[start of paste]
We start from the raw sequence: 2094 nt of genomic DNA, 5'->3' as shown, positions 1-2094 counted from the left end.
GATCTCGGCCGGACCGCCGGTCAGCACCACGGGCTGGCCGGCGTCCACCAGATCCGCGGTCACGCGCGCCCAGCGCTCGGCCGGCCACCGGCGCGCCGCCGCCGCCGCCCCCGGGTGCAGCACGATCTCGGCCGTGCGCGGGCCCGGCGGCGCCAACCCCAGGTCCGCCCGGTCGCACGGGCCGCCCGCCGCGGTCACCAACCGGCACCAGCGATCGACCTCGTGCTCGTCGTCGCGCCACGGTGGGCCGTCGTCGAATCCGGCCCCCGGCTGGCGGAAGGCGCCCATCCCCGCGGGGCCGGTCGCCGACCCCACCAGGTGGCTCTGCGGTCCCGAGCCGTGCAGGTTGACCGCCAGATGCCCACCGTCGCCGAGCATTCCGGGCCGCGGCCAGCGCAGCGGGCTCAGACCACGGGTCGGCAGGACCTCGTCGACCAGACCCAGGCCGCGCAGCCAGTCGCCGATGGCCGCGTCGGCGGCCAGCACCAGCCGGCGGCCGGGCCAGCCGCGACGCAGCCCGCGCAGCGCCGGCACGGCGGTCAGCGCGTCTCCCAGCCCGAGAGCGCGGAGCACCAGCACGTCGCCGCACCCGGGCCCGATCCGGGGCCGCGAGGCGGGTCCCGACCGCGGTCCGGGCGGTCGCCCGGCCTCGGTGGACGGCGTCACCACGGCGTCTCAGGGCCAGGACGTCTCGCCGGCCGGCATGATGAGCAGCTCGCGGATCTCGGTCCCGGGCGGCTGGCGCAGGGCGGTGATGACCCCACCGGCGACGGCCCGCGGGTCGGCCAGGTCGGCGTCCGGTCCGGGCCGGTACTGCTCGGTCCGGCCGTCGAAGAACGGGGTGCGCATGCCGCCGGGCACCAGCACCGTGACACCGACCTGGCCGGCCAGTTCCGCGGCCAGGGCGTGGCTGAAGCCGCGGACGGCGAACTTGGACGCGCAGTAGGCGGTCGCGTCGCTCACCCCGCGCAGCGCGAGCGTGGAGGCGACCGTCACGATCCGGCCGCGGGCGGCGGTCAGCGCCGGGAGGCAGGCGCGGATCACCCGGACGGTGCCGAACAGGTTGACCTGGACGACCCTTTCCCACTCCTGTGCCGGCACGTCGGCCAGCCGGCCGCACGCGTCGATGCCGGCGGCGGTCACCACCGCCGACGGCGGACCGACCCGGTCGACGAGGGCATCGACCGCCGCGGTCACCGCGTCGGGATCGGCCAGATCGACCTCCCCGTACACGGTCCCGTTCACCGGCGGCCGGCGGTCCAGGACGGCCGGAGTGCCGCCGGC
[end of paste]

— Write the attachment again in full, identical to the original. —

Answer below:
We start from the raw sequence: 2094 nt of genomic DNA, 5'->3' as shown, positions 1-2094 counted from the left end.
GATCTCGGCCGGACCGCCGGTCAGCACCACGGGCTGGCCGGCGTCCACCAGATCCGCGGTCACGCGCGCCCAGCGCTCGGCCGGCCACCGGCGCGCCGCCGCCGCCGCCCCCGGGTGCAGCACGATCTCGGCCGTGCGCGGGCCCGGCGGCGCCAACCCCAGGTCCGCCCGGTCGCACGGGCCGCCCGCCGCGGTCACCAACCGGCACCAGCGATCGACCTCGTGCTCGTCGTCGCGCCACGGTGGGCCGTCGTCGAATCCGGCCCCCGGCTGGCGGAAGGCGCCCATCCCCGCGGGGCCGGTCGCCGACCCCACCAGGTGGCTCTGCGGTCCCGAGCCGTGCAGGTTGACCGCCAGATGCCCACCGTCGCCGAGCATTCCGGGCCGCGGCCAGCGCAGCGGGCTCAGACCACGGGTCGGCAGGACCTCGTCGACCAGACCCAGGCCGCGCAGCCAGTCGCCGATGGCCGCGTCGGCGGCCAGCACCAGCCGGCGGCCGGGCCAGCCGCGACGCAGCCCGCGCAGCGCCGGCACGGCGGTCAGCGCGTCTCCCAGCCCGAGAGCGCGGAGCACCAGCACGTCGCCGCACCCGGGCCCGATCCGGGGCCGCGAGGCGGGTCCCGACCGCGGTCCGGGCGGTCGCCCGGCCTCGGTGGACGGCGTCACCACGGCGTCTCAGGGCCAGGACGTCTCGCCGGCCGGCATGATGAGCAGCTCGCGGATCTCGGTCCCGGGCGGCTGGCGCAGGGCGGTGATGACCCCACCGGCGACGGCCCGCGGGTCGGCCAGGTCGGCGTCCGGTCCGGGCCGGTACTGCTCGGTCCGGCCGTCGAAGAACGGGGTGCGCATGCCGCCGGGCACCAGCACCGTGACACCGACCTGGCCGGCCAGTTCCGCGGCCAGGGCGTGGCTGAAGCCGCGGACGGCGAACTTGGACGCGCAGTAGGCGGTCGCGTCGCTCACCCCGCGCAGCGCGAGCGTGGAGGCGACCGTCACGATCCGGCCGCGGGCGGCGGTCAGCGCCGGGAGGCAGGCGCGGATCACCCGGACGGTGCCGAACAGGTTGACCTGGACGACCCTTTCCCACTCCTGTGCCGGCACGTCGGCCAGCCGGCCGCACGCGTCGATGCCGGCGGCGGTCACCACCGCCGACGGCGGACCGACCCGGTCGACGAGGGCATCGACCGCCGCGGTCACCGCGTCGGGATCGGCCAGATCGACCTCCCCGTACACGGTCCCGTTCACCGGCGGCCGGCGGTCCAGGACGGCCGGAGTGCCGCCGGC